Totem not referred to by name.As some totem clans avoid looking at their totem, so others are careful not to speak of it by its proper name, but use descriptive epithets instead. The three totems of the Delawares—the wolf, turtle, and turkey—were referred to respectively as "round foot," "crawler," and "not chewing," the last referring to the bird's habit of swallowing its food; and the clans called themselves, not Wolves, Turtles, and Turkeys, but "Round Feet," "Crawlers" and "Those who do not chew."[32] The Bear clan of the Ottawas called themselves not Bears but Big Feet.[33] The object of these circumlocutions is probably to give no offence to the worshipful animal.

Consequences of disrespect to totem.The penalties supposed to be incurred by acting disrespectfully to the totem are various. The Bakalai think that if a man were to eat his totem the women of his clan would miscarry and give birth to animals of the totem kind, or die of an awful disease.[34] The Elk clan among the Omahas believe that if any clansman were to touch any part of the male elk, or eat its flesh or the flesh of the male deer, he would break out in boils and white spots in different parts of the body.[35] The Red Maize subclan of the Omahas believe that, if they were to eat of the red maize, they would have running sores all round their mouth.[36] And in general the Omahas believe that to eat of the totem, even in ignorance, would cause sickness, not only to the eater, but also to his wife and children.[37] The worshippers of the Syrian goddess, whose creed was saturated with totemism, believed that if they ate a sprat or an anchovy their whole bodies would break out in ulcers, their legs would waste away, and their liver melt, or that their belly and legs would swell up.[38]

The Samoans thought it death to injure or eat their totems. The totem was supposed to take up his abode in the sinner's body, and there to gender the very thing which he had eaten till it caused his death.[39]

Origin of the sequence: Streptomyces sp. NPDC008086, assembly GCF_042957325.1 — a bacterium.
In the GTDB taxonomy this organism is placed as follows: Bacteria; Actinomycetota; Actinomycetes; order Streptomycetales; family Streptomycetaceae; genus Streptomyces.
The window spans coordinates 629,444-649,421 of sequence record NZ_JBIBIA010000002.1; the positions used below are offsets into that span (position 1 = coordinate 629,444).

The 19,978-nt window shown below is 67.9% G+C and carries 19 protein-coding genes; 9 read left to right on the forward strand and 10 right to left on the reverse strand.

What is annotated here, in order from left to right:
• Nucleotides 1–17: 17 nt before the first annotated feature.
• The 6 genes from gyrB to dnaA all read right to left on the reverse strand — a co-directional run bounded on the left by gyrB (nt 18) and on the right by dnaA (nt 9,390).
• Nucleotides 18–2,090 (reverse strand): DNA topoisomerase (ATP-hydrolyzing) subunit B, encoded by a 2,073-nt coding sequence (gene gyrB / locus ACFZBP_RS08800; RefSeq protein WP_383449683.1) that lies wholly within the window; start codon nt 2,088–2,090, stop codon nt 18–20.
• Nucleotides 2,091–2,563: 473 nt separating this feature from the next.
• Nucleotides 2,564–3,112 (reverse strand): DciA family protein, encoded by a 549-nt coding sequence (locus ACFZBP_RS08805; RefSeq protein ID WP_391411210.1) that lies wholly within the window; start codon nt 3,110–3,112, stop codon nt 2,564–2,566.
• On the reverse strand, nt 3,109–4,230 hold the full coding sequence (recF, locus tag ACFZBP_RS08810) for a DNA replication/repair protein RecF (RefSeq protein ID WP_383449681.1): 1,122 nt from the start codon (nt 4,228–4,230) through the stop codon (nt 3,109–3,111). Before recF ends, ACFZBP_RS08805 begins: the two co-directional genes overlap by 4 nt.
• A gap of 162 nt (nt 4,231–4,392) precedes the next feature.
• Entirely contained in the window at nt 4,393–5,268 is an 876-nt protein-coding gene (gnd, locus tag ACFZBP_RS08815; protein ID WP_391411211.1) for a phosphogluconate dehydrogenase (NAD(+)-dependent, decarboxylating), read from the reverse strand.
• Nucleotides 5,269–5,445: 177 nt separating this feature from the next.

Samoan mode of appeasing totem.Thus if a Turtle man ate of a turtle he grew very ill, and the voice of the turtle was heard in his inside saying, " He ate me; I am killing him."[40] In such cases, however, the Samoans had a mode of appeasing the angry totem. The offender himself or one of his clan was wrapped in leaves and laid in an unheated oven, as if he were about to be baked. Thus if amongst the Cuttle-Fish clan a visitor had caught a cuttle-fish and cooked it, or if a Cuttle-Fish man had been present at the eating of a cuttle-fish, the Cuttle-Fish clan met and chose a man or woman who went through the pretence of being baked. Otherwise a cuttle-fish would grow in the stomach of some of the clan and be their death.[41]

Australian food taboos. In Australia, also, the punishment for eating the totem appears to have been sickness or death.[42] But it is not merely the totem which is tabooed to the Australians, they have, besides, a very elaborate code of food prohibitions, which vary chiefly with age, being on the whole strictest and most extensive at puberty, and gradually relaxing with advancing years. Thus young men are for bidden to eat the emu; if they ate it, it is thought that they would be afflicted with sores all over their bodies.[43]